Northern Africa – and especially Egypt – was of strategic importance to both Allied and Axis World War II agendas for a number of reasons. First, Egypt's location served as a hub between Africa, Asia and Europe. In a world-wide conflict, control of Egypt assured effective communication lines, and important air and sea routes. Of particular importance was the Suez Canal, which provided a much shorter route for moving troops and material between the European and Pacific theaters.
Additional Strategic Value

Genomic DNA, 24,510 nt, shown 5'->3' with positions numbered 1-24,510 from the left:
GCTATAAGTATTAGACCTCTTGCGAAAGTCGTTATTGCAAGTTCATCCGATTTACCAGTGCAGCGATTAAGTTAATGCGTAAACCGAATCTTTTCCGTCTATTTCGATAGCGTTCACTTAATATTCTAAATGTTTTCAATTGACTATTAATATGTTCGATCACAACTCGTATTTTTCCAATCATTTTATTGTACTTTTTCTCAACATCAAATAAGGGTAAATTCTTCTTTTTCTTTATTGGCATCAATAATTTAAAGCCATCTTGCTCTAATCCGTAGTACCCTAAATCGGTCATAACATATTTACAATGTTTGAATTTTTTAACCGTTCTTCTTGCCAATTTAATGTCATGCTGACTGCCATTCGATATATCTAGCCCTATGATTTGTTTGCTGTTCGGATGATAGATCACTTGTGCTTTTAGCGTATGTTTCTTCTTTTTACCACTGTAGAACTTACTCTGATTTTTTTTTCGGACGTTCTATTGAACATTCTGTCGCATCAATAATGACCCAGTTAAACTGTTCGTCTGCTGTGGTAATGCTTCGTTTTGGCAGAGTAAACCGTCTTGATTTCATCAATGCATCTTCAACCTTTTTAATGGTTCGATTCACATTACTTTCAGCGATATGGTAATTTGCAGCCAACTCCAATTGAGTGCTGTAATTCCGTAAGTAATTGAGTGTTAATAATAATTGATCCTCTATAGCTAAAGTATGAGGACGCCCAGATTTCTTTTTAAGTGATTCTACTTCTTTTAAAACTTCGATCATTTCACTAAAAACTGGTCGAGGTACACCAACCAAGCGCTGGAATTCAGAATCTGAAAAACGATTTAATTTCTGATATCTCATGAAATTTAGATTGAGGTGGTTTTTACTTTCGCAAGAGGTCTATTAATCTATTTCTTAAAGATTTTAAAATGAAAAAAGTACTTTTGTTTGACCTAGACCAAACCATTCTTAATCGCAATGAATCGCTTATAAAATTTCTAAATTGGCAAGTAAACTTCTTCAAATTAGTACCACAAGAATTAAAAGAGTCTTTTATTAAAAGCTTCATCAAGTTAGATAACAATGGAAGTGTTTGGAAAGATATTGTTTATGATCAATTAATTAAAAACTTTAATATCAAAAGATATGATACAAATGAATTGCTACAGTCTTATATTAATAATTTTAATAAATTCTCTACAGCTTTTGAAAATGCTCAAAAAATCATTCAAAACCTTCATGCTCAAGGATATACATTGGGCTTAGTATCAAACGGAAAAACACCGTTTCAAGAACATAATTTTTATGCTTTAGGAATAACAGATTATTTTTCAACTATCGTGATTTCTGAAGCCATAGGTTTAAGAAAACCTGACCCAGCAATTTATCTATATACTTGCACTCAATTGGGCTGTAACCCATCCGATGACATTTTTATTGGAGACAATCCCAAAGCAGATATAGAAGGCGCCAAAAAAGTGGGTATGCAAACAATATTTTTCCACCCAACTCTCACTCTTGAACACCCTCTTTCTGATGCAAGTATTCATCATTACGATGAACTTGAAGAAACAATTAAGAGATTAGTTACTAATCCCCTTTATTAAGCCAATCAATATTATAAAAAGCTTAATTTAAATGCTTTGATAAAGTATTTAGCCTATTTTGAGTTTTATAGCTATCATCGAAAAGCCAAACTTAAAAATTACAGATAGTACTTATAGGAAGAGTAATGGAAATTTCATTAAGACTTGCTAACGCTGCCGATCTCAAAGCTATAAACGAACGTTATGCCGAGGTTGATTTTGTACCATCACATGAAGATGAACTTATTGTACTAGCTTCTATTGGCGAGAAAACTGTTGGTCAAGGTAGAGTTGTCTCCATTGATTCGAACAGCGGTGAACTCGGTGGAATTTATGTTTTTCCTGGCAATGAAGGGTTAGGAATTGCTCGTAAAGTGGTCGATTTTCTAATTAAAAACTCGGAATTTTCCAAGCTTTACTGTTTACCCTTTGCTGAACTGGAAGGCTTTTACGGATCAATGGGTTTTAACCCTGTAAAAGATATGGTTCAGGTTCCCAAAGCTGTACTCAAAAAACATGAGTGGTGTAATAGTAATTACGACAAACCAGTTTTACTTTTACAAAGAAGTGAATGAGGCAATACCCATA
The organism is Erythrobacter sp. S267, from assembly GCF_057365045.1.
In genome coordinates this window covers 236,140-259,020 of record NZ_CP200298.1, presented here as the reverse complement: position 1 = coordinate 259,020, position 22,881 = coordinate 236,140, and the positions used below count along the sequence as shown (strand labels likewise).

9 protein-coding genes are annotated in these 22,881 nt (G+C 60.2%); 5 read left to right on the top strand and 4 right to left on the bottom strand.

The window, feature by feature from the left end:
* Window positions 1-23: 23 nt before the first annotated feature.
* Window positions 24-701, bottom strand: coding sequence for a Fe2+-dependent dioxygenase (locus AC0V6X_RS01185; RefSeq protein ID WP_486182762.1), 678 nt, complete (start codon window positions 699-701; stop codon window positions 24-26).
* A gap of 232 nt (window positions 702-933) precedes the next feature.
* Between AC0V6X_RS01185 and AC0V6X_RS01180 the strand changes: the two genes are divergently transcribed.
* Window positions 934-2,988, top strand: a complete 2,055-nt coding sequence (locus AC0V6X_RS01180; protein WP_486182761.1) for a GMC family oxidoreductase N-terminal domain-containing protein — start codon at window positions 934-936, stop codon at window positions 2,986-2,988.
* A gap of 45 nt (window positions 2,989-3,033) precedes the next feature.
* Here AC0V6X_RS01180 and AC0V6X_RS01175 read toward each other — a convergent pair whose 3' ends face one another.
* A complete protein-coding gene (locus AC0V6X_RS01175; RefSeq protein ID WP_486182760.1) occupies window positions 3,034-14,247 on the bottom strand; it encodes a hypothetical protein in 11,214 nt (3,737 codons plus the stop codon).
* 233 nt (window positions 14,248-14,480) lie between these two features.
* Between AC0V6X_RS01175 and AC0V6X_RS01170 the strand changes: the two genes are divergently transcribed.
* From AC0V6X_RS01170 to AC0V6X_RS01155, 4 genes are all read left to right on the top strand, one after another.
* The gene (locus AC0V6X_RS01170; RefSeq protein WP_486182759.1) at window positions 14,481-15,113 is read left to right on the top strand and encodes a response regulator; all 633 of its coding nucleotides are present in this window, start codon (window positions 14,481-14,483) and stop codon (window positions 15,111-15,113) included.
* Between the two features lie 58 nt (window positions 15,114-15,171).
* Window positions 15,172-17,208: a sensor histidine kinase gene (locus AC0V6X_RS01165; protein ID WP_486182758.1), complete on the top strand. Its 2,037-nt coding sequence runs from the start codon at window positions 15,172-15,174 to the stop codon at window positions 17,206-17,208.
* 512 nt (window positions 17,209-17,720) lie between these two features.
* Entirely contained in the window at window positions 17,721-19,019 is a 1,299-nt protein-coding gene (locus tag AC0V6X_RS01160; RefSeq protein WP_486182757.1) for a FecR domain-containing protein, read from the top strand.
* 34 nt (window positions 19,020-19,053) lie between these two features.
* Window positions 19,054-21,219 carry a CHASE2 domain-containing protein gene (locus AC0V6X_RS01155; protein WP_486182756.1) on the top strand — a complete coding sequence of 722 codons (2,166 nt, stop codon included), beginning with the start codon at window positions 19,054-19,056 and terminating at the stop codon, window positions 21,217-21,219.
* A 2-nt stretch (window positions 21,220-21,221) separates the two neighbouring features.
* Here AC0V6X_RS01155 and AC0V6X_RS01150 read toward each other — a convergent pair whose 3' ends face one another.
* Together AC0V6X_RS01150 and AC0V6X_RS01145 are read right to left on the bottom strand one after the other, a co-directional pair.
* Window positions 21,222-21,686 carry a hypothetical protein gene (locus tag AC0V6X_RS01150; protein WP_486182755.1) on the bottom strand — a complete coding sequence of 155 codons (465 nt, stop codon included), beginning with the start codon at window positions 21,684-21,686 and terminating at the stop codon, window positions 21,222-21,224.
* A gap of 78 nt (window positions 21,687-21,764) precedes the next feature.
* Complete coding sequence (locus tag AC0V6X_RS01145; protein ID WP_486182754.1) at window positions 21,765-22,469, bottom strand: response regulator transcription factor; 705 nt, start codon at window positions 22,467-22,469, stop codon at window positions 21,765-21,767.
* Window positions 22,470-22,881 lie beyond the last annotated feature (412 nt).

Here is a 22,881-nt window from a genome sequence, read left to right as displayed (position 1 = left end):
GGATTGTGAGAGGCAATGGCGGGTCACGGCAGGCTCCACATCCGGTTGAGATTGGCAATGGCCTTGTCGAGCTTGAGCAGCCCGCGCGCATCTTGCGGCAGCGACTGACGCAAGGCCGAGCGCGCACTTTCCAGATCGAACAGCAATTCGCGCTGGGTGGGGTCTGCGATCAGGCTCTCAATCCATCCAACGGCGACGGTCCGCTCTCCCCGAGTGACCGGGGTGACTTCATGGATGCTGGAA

Another reason Egypt was strategically important to the Allies was that holding that territory opened up another front in the war, easing pressure on the Soviet Union. The Allies feared that losing Egypt would effectively cut off the USSR, China and Turkey. Egypt was also considered the gateway to the Arabian Peninsula, Iran and Iraq. World War II was as much a war of machines as of people – tanks, planes, ships and other machines that required enormous amounts of oil to operate. The side which controlled Egypt had better access to the world's best sources of oil.